5.100 The Committee recommends that appropriate community organisations, including religious and welfare groups, be given greater access to the detention centres after detainees have met initial processing requirements.
5.101 There remain two groups of detainees for whom revised arrangements must be made:
- detainees held in State/Territory jails whose position needs to be regularised, and
- those detainees who may need for any of a number of reasons to be held in high security surroundings within detention centres.
5.102 The Committee recommends that, as a matter of urgency, the Department of Immigration and Multicultural Affairs negotiate Memoranda of Understanding with relevant States and Territories about the detention of asylum seekers in their jails.
5.103 The Committee believes that there may be a need to create a facility, or a part of a facility, to accommodate that small group of detainees who need a higher degree of security than the majority of the detainee population. This would not be a means of punishing that group, but would be the means of enabling all other detainees to remain in centres with a lesser degree of security.
5.104 The Committee recommends that the Minister for Immigration and Multicultural Affairs consider the establishment of a higher security facility, either within an existing centre or as a new facility, for the housing of a particular group of detainees that could include those who have been:
- charged with a criminal offence and are awaiting trial; or
- convicted of a criminal offence and have completed their jail term; or
- found to have been convicted of a criminal offence in another country; or
- instigated serious disturbances in existing centres.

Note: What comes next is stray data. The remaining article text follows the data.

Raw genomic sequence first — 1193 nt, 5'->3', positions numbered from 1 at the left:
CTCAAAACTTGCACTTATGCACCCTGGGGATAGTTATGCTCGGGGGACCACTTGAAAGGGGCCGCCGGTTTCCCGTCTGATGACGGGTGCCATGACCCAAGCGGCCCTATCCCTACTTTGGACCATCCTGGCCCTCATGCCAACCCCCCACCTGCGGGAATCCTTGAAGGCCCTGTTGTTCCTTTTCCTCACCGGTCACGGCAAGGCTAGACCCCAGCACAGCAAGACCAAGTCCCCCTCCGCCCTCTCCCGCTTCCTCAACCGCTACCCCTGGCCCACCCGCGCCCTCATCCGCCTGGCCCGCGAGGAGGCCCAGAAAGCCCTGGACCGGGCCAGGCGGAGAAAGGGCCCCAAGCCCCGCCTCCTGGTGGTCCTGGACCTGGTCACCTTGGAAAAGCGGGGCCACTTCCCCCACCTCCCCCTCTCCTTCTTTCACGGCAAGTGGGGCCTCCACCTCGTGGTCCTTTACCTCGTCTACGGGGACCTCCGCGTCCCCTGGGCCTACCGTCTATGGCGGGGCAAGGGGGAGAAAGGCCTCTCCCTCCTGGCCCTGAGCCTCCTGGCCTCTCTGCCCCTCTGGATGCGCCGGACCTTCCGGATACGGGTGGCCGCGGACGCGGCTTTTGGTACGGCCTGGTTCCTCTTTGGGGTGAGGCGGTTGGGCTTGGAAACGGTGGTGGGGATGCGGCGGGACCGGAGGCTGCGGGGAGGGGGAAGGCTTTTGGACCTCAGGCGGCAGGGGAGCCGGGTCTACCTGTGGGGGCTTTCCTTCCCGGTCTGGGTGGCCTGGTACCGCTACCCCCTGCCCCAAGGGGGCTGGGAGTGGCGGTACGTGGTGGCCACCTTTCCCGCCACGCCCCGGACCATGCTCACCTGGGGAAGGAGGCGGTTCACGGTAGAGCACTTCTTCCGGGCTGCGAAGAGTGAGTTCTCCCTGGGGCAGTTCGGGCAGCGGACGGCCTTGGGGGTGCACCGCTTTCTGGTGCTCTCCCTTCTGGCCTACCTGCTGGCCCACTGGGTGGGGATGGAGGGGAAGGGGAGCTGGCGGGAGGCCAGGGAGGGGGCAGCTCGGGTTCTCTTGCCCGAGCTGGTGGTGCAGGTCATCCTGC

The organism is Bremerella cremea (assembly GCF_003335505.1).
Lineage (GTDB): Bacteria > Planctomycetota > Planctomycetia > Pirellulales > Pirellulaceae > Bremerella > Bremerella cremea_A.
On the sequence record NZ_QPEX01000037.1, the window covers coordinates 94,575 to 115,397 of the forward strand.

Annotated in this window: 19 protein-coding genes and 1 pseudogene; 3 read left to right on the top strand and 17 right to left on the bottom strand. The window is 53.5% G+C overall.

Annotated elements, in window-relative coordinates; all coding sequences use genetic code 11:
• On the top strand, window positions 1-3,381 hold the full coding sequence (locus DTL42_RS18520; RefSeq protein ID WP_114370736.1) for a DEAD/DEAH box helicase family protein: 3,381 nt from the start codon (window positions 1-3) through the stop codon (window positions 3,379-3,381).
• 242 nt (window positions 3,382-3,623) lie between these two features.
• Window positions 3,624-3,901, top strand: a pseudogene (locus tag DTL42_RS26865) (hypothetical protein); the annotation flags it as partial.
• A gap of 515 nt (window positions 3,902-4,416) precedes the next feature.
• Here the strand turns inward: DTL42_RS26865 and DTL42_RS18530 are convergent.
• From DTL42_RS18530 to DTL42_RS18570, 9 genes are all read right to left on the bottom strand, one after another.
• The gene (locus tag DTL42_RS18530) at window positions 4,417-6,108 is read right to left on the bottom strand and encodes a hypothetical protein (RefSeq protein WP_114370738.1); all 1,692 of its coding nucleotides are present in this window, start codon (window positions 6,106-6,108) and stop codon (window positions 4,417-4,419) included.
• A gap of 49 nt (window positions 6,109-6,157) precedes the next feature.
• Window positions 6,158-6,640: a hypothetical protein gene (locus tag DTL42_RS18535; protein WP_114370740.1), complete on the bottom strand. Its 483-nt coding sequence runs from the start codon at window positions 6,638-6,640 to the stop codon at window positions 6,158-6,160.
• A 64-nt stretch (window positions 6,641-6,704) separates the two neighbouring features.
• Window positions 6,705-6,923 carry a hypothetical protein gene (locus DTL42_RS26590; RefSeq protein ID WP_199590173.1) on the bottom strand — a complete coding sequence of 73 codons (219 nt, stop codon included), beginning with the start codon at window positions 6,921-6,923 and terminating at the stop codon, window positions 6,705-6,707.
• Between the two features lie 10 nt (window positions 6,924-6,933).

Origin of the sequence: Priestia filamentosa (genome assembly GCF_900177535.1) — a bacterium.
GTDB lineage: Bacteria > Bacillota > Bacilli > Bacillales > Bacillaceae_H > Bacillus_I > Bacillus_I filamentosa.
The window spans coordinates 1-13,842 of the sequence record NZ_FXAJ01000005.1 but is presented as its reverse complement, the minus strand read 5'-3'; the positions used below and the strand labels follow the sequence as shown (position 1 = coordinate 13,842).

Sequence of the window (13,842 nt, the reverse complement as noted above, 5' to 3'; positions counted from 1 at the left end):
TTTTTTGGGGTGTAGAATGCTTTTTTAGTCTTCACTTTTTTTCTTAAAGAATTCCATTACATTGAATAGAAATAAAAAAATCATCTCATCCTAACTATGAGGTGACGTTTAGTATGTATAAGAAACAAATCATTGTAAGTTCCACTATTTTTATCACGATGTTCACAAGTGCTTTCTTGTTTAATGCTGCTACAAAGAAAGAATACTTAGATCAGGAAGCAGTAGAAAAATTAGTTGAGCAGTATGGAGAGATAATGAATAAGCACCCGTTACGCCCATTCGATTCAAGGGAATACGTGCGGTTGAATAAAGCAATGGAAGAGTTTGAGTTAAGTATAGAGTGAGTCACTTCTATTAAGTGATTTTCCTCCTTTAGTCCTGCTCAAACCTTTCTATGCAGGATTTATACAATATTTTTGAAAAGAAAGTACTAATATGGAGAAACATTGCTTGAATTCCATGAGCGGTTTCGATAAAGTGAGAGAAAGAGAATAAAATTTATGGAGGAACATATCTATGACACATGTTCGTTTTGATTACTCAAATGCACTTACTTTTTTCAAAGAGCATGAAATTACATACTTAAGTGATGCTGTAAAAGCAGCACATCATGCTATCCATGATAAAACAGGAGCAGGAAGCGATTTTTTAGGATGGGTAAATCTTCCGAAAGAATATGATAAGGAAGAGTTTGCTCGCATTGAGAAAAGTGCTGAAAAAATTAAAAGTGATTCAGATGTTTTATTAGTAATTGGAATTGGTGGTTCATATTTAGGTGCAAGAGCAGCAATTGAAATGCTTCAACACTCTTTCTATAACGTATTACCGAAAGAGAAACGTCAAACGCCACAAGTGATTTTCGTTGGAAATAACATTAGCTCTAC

1. See paragraphs 1.28-1.30.
2. See paragraph 4.4.
3. See paragraph 5.21.
4. ACM Centre Managers have no responsibility for DIMAs processes.
5. House of Representatives Hansard, 27 February 2001, p. 24484.
6. The involvement of other Government agencies is addressed later in this chapter.
7. See AAP report dated 8 April 2001: Ruddock says immigration process not root of problems. The Minister was quoted as saying that this extraordinarily short period was being used by people smugglers as one of their advertising calls.
8. See The Sydney Morning Herald, 18 April 2001, p. 7. Some of these issues will be addressed later in this chapter.
9. In view of the figures in the 18 April 2001 article in The Sydney Morning Herald, see above, this claim is hard to substantiate.
10. In A Sanctuary under Review: An Examination of Australias Refugee and Humanitarian Determination Processes (June 2000), the Senate Legal and Constitutional References Committee made a number of recommendations about the operation of s. 417 of the Act. The Government response to that Report indicated that there would be no change to current arrangements.
11. See the Ministers statement, House of Representatives Hansard, 27 February 2001, p. 24485. See also paragraphs 3.25, 4.4 and 5.10.
12. See paragraph 5.38.
13. This report, together with a list of the responses to its Recommendations was tabled by the Minister in the Parliament on 27 February 2001. See p. 43 of Mr Floods Report for Recommendation No 12. Further information on the recommendations in that Report can be found at paragraph 2.72.
14. See the Ministers statement, House of Representatives Hansard, 27 February 2001, p. 24487-24488. See also his Media Release MPS 021/2001 of 27 February 2001: Immigration Detention Trial Being Considered for Woomera.
15. See Media Release MPS 060/2001 of 25 May 2001: Immigration Detention Trial to Begin in Woomera. See also paragraph 2.72.
16. See paragraphs 5.49-5.50.
17. See paragraphs 4.233-4.234.